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Why Russia’s invasion of Ukraine is a warning to U.S. tech

February 28, 2022, 6:40 PM UTC

As the European Union tries to beat back Vladimir Putin’s invasion of Ukraine, the alliance is hamstrung by a long-simmering issue: its reliance on Russian energy. 

Germany, Italy, Poland, and many other European nations still draw a significant chunk of their oil and gas from Russian sources, with no immediate replacements available. As a result, it’s politically perilous for EU leaders to punish Russia by dramatically restricting energy imports, which would mean a costly, cold winter for millions of Europeans in need of heat and gasoline. 

It’s a stark lesson in leverage that the U.S. and its tech industry should consider as America continues to stare down its most fearsome geopolitical foe: China. 

While the U.S. maintains a strong edge over China in technological breakthroughs and development, America remains deeply reliant on products sourced and made in China. The U.S. totaled a record $151 billion in imports of advanced technology products from China in 2021, more than all imports from allies in the European Union, Japan, and South Korea combined, according to Census Bureau data. By contrast, China imported about $38 billion worth of advanced technology products from the U.S.

Just as America “targeted Russia’s technological fabric” with sanctions this month, as The Economist detailed, China could take similar aim at the U.S. in a future standoff. As such, diversifying and realigning the American tech supply chain could gain more momentum.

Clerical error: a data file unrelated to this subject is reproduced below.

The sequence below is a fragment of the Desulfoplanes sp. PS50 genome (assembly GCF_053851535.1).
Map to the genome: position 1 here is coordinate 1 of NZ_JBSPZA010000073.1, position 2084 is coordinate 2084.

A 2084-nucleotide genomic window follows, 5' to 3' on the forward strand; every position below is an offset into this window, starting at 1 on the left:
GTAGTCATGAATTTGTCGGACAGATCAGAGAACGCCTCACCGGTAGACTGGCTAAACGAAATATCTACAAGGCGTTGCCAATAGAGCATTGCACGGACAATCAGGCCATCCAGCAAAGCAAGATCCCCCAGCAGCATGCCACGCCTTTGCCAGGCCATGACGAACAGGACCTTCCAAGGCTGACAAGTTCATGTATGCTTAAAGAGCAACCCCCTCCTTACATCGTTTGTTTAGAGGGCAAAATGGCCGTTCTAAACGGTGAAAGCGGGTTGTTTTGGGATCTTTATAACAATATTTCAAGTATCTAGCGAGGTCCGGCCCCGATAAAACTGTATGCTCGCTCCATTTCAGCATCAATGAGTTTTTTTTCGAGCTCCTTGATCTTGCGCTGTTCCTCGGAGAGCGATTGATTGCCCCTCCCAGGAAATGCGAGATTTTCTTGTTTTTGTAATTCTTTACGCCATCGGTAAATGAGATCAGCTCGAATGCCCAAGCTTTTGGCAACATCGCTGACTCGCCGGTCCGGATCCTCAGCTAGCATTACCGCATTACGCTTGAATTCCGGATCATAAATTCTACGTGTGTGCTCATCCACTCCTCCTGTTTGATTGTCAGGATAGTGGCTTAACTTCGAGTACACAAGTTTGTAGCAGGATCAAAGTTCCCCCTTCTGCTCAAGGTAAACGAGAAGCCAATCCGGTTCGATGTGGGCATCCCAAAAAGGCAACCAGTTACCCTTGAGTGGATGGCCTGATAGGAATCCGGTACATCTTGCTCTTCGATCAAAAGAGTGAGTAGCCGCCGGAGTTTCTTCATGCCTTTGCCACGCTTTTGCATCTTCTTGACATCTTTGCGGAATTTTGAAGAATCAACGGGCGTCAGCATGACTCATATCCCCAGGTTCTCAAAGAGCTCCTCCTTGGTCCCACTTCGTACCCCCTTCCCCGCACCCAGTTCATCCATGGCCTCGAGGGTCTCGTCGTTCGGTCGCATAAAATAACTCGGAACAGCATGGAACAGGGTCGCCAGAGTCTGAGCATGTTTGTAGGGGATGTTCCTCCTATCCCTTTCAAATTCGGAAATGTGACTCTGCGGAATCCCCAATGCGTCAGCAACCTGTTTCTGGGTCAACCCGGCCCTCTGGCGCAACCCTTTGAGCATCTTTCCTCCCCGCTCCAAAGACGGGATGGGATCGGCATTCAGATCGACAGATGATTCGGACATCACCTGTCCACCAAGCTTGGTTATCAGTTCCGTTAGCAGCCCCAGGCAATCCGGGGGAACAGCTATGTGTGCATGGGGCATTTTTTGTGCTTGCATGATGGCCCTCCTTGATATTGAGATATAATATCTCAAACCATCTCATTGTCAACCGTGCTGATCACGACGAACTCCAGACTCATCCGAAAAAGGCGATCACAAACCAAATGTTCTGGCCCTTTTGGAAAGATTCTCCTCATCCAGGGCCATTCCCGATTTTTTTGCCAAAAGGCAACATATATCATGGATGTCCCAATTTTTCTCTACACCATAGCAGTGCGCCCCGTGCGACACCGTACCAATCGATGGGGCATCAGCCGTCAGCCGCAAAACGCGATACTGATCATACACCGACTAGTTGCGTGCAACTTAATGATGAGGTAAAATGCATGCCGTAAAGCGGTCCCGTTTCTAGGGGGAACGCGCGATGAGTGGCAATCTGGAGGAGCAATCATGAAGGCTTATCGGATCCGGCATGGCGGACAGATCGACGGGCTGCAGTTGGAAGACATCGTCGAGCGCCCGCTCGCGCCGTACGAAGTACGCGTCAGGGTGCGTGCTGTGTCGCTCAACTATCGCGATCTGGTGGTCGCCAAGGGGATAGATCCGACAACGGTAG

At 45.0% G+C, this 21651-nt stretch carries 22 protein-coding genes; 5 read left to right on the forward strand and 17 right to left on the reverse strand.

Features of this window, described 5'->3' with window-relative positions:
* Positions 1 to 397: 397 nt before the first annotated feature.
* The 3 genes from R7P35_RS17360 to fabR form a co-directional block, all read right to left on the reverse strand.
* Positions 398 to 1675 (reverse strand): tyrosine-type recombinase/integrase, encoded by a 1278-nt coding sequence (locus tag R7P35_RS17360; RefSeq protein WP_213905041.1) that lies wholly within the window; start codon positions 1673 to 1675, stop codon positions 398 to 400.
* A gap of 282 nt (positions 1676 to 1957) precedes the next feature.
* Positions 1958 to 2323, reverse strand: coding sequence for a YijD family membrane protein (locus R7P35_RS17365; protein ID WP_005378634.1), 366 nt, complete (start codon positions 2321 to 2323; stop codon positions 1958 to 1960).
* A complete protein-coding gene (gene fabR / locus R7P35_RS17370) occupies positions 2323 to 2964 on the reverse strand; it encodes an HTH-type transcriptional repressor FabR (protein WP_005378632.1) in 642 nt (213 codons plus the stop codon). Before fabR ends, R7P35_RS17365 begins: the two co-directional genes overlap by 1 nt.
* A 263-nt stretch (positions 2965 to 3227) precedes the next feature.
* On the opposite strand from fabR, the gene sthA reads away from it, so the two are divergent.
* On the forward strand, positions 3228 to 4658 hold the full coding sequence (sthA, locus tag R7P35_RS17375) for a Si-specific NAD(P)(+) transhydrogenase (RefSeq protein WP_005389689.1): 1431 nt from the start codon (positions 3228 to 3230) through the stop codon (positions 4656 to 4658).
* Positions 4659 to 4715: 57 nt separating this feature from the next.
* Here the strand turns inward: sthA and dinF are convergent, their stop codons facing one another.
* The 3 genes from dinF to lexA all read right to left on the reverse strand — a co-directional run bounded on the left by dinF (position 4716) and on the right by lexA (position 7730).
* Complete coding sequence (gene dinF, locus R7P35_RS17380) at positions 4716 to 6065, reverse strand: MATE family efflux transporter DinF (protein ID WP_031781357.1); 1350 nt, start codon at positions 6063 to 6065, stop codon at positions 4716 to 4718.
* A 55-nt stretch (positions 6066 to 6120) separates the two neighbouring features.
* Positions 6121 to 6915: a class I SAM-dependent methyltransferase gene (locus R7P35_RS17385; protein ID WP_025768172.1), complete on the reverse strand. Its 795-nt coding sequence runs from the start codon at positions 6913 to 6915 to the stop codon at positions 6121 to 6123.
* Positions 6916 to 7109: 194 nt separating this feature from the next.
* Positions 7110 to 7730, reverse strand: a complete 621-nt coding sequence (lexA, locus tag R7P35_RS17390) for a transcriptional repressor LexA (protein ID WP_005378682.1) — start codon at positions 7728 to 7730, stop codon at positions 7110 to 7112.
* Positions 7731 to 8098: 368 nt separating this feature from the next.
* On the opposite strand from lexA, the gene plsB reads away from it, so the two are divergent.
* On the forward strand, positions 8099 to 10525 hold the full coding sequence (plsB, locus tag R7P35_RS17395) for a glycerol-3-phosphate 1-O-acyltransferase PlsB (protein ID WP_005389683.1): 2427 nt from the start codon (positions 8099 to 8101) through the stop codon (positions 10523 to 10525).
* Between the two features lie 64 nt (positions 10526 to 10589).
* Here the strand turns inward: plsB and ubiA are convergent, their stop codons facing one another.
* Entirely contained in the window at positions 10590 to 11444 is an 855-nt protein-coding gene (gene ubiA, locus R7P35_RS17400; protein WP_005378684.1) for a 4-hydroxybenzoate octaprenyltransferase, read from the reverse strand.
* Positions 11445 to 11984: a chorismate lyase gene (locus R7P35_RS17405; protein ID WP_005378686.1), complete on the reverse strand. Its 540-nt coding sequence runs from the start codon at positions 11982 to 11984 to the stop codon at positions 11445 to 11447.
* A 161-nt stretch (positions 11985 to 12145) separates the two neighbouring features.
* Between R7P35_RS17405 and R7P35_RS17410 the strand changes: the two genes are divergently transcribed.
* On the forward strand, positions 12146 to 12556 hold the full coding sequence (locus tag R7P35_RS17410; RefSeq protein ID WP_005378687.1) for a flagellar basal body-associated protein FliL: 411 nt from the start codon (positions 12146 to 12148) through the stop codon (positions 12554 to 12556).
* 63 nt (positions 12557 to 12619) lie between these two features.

After decades of outsourcing and transpacific partnerships within the tech sector, fueled by a period of minimal international conflict, U.S.-China tensions are once again building. 

President Donald Trump ushered in a new era of anti-China sentiment, launching a trade war and instituting sanctions that devastated Chinese telecommunications giant Huawei. His successor, Joe Biden, has largely maintained Trump’s stance, albeit with a bit less bombast.

Chinese leaders, in turn, are turning inward. They pledged in their most recent five-year plan, published in 2021, to make tech self-reliance a cornerstone of China’s future. President Xi Jinping also continues to rein in the power of Chinese tech firms, bringing more authority under the central regime’s control.

Looming over these developments: China’s interest in reunification with Taiwan, a democratic quasi-ally of the U.S. While Xi has wavered in his approach to Taiwan, alternately threatening a forceful takeover and encouraging a “peaceful reunification,” his rhetoric and rapid crackdown on Hong Kong suggests conflict could arise in the coming years. (The U.S. does not formally support Taiwan’s independence or commit to defend it militarily, but it sells arms to Taipei.)

To be sure, the Russia-Ukraine-EU conflict bears little resemblance to the U.S.-China friction. The Russian tech and manufacturing industry pales in comparison to China’s. The intertwined economies of the U.S. and China give each side more incentive for cooperation. Xi moves with more tactical acumen than Putin.